The Stacy Chronicles

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Everett You are Adopted!!!

June 11, 2014

The day is finally here!  The day that we get to swear to love you and protect you forever.  You, Dada, and Mama already knew that day happened when you were placed in our arms, but we had to swear it before a judge so she would grant us legal custody of you.  Forever.  I mean, I know you will leave me one day for another woman, but I have 17 years before that happens buddy. 🙂  Seventeen years of all the kisses, hugs, and snuggles.  I can’t stop kissing you.  I know this will embarrass you if you read it in the future, but I can’t.  You have the squishiest little face, and the most beautiful lips.  Oh man, the best place is your neck and your little chin.  You die laughing when I kiss you there.  You are so fun to tickle and I always blow raspberries on your tummy during diaper changes.

Oh man, tearing up again.  It’s been an emotional week.  I absolutely cannot believe how big you have gotten, and how fast you have grown.  You will be ONE next month.  I wish I could stop it.  It’s really not fair or nice of you to grow so fast.  I wish I could pause time.  Tonight I was feeding you your bottle and snuggling with you, and realized that soon you won’t need me like that.  Soon, you will be “too big” or “too old” for your mama to hold you and feed you.

Let’s talk about your day!  We slept in a bit, got dressed and then I wanted to get a few pictures of us together.  Dada was at work so Elijah took some pictures with my phone.  He might make a good little photographer one day!  Dada came home from work and got ready then we headed to McAlister’s to eat lunch with your godparents.  Mr. Jim, Mrs. Jennifer, Julianna, and Cameron met us for lunch.  One day you will truly appreciate having good Christian people in your life.  These people stick around for the good and the bad.  They will laugh with you, but also cry with you when you need it.  The Murrells are that type of family and that is why we picked them to care for you and your brother if anything were to happen to mama or dada.  We had a wonderful visit and lunch.  You ate chicken from my salad.  You are such a good eater, but very impatient.  I guess it’s good that you love food as much as the rest of us!

After lunch we headed to the probate judge’s office.  We had to wait a while and then we were all allowed to come back to her office.  She and the lawyer read all the legal stuff and we swore to take great care of you.  Then you were pronounced a Stacy!  It was amazing!  We love you so much baby Everett!  You bring so much joy to everyone you meet.  I’m so proud to be called your Mama.  God picked us out the most perfect baby boy.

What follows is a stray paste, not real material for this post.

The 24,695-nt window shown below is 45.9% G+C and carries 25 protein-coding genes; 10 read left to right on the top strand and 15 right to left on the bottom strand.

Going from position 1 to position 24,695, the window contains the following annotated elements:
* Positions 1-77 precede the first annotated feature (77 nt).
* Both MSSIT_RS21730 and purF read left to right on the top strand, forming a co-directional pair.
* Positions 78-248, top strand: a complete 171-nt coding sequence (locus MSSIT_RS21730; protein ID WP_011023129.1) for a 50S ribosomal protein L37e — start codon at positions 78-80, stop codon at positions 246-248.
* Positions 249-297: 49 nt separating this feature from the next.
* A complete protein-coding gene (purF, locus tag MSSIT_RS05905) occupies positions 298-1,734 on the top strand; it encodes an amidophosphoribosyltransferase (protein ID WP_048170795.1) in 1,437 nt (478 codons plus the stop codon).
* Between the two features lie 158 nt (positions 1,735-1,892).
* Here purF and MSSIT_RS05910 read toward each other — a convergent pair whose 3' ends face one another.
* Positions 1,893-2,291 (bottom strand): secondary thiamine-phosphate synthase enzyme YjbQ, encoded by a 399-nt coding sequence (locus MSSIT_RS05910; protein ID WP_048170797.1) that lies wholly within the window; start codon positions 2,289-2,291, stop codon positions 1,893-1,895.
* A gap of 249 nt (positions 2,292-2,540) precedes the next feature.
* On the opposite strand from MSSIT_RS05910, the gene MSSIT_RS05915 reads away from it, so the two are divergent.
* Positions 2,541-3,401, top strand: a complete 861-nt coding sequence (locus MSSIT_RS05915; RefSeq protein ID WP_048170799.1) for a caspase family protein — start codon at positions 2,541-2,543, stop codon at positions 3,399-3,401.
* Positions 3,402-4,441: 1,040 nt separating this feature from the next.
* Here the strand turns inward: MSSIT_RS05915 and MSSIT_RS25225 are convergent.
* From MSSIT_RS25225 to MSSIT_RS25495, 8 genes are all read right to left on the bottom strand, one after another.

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Baby Everett You are 9 Months Old!

You know I love you, right?  BUT oh. my. stars!  You are a path of destruction!!!  I can barely keep up with you, even with Elijah telling on you nonstop.  Mama, never quite expected this!  Now I know why people are always saying kids keep you young.  If you are not wrapped on my back, we are all three running around the house trying to find you.

Here are some things you love to get into:

  • you love to crawl to the tub and push all the bottles off the side into the tub.
  • toilet paper.  need I say more.
  • anything on the ground you eat.  bugs, paper, food, dirt, hair…maybe I should sweep more.
  • anything in your brother’s room.  we clean.  you destroy.

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You popped out your second tooth about a week after your first, so last month.  It didn’t hurt you nearly as bad.

You don’t say any new words, but babble ALL the time!

You fall asleep in the car.  You love your new car seat.

You only say “mama” when you cry.

You still smile at EVERYONE.  They love to see your toothy grin.

I haven’t found a single food you don’t like to eat.  You seriously love ALL food, like your brother.

You are sleeping in your crib like a champ, and usually only wake up around 5:30am.

You currently, and have for about a month, walk all around the room holding on to furniture.

You can even stand up while holding on to smooth surfaces, like cabinets and walls.

You crawl properly now, with your tummy off the floor.

Daddy bought us a new wrap for my birthday.  It’s a rainbow wrap since you are my rainbow baby.  You love it, and often grab and chew on it.  I think you like all the colors.

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We had an amazing 1st Easter as a family.  I hope to come back and add the family pictures we took on here.  For now, here is one of all the kiddos at church: